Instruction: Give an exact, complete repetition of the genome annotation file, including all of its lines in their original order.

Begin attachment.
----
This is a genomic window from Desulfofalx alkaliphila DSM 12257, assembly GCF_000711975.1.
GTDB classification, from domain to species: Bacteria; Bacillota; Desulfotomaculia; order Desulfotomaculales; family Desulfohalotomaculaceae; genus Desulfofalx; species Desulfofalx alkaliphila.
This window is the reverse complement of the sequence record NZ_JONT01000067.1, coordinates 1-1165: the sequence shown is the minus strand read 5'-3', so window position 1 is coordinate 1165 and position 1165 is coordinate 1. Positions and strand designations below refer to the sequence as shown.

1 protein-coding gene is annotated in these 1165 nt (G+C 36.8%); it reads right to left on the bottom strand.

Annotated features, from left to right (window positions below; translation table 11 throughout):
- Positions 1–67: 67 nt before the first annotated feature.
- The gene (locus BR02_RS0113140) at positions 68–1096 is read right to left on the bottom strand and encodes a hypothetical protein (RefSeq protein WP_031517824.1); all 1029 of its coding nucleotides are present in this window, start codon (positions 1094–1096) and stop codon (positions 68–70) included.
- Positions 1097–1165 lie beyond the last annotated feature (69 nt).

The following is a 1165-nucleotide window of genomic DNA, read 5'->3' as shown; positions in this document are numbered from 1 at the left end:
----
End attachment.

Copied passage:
This is a genomic window from Desulfofalx alkaliphila DSM 12257, assembly GCF_000711975.1.
GTDB classification, from domain to species: Bacteria; Bacillota; Desulfotomaculia; order Desulfotomaculales; family Desulfohalotomaculaceae; genus Desulfofalx; species Desulfofalx alkaliphila.
This window is the reverse complement of the sequence record NZ_JONT01000067.1, coordinates 1-1165: the sequence shown is the minus strand read 5'-3', so window position 1 is coordinate 1165 and position 1165 is coordinate 1. Positions and strand designations below refer to the sequence as shown.

1 protein-coding gene is annotated in these 1165 nt (G+C 36.8%); it reads right to left on the bottom strand.

Annotated features, from left to right (window positions below; translation table 11 throughout):
- Positions 1–67: 67 nt before the first annotated feature.
- The gene (locus BR02_RS0113140) at positions 68–1096 is read right to left on the bottom strand and encodes a hypothetical protein (RefSeq protein WP_031517824.1); all 1029 of its coding nucleotides are present in this window, start codon (positions 1094–1096) and stop codon (positions 68–70) included.
- Positions 1097–1165 lie beyond the last annotated feature (69 nt).

The following is a 1165-nucleotide window of genomic DNA, read 5'->3' as shown; positions in this document are numbered from 1 at the left end: